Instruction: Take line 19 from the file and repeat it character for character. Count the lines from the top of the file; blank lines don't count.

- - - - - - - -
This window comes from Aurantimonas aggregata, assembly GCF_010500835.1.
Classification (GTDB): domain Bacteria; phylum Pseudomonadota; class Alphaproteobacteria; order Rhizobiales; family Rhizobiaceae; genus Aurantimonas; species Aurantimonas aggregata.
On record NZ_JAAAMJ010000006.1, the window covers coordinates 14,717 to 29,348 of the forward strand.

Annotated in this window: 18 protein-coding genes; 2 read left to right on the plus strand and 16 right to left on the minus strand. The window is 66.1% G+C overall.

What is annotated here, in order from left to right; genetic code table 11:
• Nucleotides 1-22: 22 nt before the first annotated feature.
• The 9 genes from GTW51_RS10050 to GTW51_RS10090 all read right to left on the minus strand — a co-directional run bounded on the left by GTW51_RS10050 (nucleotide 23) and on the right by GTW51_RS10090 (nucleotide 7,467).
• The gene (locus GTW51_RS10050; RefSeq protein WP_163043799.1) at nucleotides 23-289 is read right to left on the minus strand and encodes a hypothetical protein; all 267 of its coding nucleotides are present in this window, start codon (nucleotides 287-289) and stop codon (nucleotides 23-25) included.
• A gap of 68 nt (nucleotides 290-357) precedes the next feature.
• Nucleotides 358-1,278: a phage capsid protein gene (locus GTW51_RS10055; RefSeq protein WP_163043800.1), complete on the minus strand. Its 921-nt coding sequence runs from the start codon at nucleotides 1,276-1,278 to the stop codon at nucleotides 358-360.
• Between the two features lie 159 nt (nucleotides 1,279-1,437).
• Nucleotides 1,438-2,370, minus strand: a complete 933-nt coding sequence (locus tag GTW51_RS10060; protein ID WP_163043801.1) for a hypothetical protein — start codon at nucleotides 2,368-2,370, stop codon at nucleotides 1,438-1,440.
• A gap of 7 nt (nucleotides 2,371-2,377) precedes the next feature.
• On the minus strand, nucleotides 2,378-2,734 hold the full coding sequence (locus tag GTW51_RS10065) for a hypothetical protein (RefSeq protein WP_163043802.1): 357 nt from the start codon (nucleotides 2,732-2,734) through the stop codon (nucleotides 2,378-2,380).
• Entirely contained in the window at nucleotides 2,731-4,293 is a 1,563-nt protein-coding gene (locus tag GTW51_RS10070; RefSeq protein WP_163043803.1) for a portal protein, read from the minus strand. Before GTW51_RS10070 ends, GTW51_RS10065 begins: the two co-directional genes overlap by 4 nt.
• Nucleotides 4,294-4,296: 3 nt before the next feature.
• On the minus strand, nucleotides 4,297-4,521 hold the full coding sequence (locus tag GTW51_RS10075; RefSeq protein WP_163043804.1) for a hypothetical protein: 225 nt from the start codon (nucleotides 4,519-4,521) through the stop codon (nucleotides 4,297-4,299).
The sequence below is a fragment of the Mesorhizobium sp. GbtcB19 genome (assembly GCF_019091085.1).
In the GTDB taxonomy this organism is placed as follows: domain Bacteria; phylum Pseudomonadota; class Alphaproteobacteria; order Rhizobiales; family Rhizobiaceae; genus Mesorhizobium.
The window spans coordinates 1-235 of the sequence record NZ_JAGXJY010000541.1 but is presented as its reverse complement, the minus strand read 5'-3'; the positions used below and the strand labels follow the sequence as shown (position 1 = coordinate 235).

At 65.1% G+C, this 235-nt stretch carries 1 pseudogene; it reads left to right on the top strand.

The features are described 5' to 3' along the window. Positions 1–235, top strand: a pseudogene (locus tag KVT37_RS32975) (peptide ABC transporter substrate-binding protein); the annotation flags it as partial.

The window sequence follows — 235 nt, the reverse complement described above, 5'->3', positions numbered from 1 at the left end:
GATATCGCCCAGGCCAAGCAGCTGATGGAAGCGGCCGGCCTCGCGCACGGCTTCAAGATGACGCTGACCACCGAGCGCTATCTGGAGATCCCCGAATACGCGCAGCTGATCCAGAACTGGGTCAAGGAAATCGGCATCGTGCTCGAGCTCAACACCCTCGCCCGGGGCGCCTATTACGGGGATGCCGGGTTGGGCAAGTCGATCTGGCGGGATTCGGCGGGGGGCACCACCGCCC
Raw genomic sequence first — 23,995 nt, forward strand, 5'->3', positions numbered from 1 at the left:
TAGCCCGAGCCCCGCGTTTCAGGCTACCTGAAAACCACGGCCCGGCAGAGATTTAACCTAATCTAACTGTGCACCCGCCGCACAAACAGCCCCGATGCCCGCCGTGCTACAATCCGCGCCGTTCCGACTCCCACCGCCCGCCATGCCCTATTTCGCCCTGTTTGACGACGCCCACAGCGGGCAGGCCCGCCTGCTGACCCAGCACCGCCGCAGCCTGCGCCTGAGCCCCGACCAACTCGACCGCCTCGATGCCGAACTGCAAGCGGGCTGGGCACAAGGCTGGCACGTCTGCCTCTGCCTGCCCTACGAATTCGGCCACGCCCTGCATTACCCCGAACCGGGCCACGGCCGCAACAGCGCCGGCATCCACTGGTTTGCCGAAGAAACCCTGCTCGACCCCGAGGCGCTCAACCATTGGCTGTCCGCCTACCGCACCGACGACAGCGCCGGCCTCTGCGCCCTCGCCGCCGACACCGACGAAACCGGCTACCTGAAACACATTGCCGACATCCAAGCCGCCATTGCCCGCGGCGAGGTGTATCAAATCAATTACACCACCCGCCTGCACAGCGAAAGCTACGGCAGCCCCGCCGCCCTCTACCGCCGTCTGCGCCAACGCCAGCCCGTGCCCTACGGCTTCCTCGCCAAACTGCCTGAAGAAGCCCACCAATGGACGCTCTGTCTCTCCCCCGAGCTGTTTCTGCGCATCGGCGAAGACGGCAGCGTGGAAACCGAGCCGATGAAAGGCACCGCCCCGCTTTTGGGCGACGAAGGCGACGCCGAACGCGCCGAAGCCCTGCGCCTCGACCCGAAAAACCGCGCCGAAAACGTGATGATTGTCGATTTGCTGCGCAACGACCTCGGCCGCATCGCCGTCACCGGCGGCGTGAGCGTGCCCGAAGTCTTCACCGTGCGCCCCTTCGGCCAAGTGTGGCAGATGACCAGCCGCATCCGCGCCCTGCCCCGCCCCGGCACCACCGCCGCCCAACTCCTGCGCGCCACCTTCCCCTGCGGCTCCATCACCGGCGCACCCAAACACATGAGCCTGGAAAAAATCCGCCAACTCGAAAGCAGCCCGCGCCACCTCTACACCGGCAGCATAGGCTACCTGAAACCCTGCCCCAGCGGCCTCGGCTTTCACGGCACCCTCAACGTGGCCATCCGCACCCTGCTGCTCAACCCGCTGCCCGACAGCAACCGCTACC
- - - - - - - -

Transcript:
In the GTDB taxonomy this organism is placed as follows: domain Bacteria; phylum Pseudomonadota; class Alphaproteobacteria; order Rhizobiales; family Rhizobiaceae; genus Mesorhizobium.